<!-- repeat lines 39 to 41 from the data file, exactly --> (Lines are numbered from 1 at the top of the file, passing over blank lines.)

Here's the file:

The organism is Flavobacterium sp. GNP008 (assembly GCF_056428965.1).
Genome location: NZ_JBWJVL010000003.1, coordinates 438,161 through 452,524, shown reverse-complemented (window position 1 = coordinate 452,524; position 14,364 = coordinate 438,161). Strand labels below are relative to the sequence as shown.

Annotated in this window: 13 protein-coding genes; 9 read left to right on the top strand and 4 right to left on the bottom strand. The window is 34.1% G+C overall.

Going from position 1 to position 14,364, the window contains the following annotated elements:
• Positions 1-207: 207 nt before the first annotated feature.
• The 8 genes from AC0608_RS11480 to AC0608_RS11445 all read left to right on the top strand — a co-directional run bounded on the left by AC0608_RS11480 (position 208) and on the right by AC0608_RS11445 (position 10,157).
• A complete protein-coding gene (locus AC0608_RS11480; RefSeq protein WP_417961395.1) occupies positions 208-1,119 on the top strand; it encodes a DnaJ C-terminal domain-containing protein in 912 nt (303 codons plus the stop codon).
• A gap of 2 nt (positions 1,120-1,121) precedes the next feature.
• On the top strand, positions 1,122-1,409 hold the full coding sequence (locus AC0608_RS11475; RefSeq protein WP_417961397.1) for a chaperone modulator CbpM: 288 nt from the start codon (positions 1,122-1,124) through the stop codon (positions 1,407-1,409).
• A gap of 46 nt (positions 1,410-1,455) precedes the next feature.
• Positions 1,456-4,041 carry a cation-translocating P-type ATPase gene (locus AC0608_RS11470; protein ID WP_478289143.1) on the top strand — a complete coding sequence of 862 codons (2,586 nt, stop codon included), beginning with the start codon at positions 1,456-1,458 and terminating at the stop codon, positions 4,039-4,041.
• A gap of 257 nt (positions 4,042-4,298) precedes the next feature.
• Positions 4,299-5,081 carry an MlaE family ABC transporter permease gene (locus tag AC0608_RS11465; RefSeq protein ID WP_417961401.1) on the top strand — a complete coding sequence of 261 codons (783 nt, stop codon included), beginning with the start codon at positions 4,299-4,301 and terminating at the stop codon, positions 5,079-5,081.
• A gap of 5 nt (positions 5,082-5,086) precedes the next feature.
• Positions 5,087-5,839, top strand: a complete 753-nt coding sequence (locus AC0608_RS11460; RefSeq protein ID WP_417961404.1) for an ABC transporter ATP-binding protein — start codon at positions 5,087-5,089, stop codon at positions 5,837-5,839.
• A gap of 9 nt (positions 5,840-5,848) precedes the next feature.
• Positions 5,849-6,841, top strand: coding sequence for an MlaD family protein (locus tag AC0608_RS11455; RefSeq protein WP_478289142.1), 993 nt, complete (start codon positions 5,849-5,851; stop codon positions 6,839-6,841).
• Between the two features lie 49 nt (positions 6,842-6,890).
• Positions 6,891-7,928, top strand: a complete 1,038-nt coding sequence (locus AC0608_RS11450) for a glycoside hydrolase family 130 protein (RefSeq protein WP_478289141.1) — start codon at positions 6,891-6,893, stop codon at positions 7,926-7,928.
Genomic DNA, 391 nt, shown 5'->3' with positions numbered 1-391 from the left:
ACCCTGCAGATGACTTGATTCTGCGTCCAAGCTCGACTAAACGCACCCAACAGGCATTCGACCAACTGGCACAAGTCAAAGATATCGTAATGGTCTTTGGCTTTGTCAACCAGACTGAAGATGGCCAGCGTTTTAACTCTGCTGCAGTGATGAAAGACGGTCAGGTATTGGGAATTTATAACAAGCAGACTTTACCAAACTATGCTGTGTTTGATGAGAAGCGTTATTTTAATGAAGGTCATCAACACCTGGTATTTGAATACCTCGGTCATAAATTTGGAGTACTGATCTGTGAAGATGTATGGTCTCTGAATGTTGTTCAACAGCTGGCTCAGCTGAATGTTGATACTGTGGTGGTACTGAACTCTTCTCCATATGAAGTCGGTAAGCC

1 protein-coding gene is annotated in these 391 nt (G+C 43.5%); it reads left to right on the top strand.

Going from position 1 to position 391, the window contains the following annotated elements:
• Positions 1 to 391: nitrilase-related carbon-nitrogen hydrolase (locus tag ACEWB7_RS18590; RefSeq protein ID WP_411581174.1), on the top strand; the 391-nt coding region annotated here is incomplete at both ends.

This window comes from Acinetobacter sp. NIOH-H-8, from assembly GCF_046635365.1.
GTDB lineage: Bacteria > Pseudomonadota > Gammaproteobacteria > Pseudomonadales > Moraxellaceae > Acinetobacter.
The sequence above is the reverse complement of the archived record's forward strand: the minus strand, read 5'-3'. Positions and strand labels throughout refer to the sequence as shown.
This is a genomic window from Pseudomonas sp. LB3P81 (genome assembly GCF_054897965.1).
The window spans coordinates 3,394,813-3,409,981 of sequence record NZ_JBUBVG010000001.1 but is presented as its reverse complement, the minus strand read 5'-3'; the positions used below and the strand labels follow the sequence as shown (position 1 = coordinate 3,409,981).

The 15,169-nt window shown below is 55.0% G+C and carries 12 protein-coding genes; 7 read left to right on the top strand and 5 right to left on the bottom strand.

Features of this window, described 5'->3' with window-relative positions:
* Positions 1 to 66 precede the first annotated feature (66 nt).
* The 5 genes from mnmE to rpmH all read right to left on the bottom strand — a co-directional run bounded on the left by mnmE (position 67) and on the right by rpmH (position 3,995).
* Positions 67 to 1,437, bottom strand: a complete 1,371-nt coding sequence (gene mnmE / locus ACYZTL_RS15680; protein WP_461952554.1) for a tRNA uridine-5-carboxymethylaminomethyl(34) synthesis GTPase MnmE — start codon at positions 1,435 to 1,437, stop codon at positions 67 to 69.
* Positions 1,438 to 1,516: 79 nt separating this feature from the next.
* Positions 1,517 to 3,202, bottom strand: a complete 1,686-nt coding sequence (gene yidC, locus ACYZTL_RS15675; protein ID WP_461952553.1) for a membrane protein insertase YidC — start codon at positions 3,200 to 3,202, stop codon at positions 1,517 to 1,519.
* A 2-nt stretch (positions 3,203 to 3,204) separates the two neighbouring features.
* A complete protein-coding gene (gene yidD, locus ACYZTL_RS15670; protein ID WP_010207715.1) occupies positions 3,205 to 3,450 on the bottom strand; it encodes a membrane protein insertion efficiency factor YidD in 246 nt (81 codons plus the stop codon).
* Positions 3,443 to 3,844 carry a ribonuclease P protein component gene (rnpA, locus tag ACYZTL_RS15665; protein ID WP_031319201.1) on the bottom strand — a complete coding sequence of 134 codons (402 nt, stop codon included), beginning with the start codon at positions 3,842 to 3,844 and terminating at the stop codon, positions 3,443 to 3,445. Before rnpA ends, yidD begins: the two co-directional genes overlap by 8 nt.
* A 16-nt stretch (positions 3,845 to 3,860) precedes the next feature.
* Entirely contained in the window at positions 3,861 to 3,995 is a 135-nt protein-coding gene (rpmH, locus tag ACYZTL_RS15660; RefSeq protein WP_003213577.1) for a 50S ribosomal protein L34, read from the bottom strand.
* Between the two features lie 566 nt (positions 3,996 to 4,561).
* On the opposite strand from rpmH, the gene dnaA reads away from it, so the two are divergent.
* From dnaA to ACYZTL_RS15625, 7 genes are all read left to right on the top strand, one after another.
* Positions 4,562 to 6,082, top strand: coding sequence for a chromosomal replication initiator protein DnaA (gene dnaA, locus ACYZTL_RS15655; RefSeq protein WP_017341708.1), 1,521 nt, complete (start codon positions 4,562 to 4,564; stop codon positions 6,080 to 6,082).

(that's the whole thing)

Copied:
* Positions 3,443 to 3,844 carry a ribonuclease P protein component gene (rnpA, locus tag ACYZTL_RS15665; protein ID WP_031319201.1) on the bottom strand — a complete coding sequence of 134 codons (402 nt, stop codon included), beginning with the start codon at positions 3,842 to 3,844 and terminating at the stop codon, positions 3,443 to 3,445. Before rnpA ends, yidD begins: the two co-directional genes overlap by 8 nt.
* A 16-nt stretch (positions 3,845 to 3,860) precedes the next feature.
* Entirely contained in the window at positions 3,861 to 3,995 is a 135-nt protein-coding gene (rpmH, locus tag ACYZTL_RS15660; RefSeq protein WP_003213577.1) for a 50S ribosomal protein L34, read from the bottom strand.